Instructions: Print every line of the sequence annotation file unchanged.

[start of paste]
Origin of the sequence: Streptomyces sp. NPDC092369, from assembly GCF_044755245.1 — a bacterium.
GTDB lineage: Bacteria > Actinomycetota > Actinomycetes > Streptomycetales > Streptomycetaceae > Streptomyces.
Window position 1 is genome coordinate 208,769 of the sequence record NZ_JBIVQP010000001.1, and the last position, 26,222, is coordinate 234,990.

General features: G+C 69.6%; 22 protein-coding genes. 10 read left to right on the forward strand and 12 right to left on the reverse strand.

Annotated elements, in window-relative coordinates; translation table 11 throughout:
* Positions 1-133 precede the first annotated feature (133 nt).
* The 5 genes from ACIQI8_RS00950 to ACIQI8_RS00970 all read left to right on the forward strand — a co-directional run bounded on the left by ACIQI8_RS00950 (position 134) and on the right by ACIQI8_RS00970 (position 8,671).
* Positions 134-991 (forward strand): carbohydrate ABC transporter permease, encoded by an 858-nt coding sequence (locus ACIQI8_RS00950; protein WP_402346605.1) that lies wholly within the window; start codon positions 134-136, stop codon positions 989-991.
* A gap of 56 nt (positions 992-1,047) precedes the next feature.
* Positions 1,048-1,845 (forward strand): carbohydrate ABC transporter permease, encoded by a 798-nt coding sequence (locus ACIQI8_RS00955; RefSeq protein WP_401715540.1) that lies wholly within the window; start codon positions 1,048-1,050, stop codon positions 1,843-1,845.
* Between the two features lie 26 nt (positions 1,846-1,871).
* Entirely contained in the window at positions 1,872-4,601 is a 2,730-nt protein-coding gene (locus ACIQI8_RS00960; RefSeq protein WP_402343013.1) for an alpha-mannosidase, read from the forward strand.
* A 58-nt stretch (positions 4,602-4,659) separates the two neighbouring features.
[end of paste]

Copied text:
Origin of the sequence: Streptomyces sp. NPDC092369, from assembly GCF_044755245.1 — a bacterium.
GTDB lineage: Bacteria > Actinomycetota > Actinomycetes > Streptomycetales > Streptomycetaceae > Streptomyces.
Window position 1 is genome coordinate 208,769 of the sequence record NZ_JBIVQP010000001.1, and the last position, 26,222, is coordinate 234,990.

General features: G+C 69.6%; 22 protein-coding genes. 10 read left to right on the forward strand and 12 right to left on the reverse strand.

Annotated elements, in window-relative coordinates; translation table 11 throughout:
* Positions 1-133 precede the first annotated feature (133 nt).
* The 5 genes from ACIQI8_RS00950 to ACIQI8_RS00970 all read left to right on the forward strand — a co-directional run bounded on the left by ACIQI8_RS00950 (position 134) and on the right by ACIQI8_RS00970 (position 8,671).
* Positions 134-991 (forward strand): carbohydrate ABC transporter permease, encoded by an 858-nt coding sequence (locus ACIQI8_RS00950; protein WP_402346605.1) that lies wholly within the window; start codon positions 134-136, stop codon positions 989-991.
* A gap of 56 nt (positions 992-1,047) precedes the next feature.
* Positions 1,048-1,845 (forward strand): carbohydrate ABC transporter permease, encoded by a 798-nt coding sequence (locus ACIQI8_RS00955; RefSeq protein WP_401715540.1) that lies wholly within the window; start codon positions 1,048-1,050, stop codon positions 1,843-1,845.
* Between the two features lie 26 nt (positions 1,846-1,871).
* Entirely contained in the window at positions 1,872-4,601 is a 2,730-nt protein-coding gene (locus ACIQI8_RS00960; RefSeq protein WP_402343013.1) for an alpha-mannosidase, read from the forward strand.
* A 58-nt stretch (positions 4,602-4,659) separates the two neighbouring features.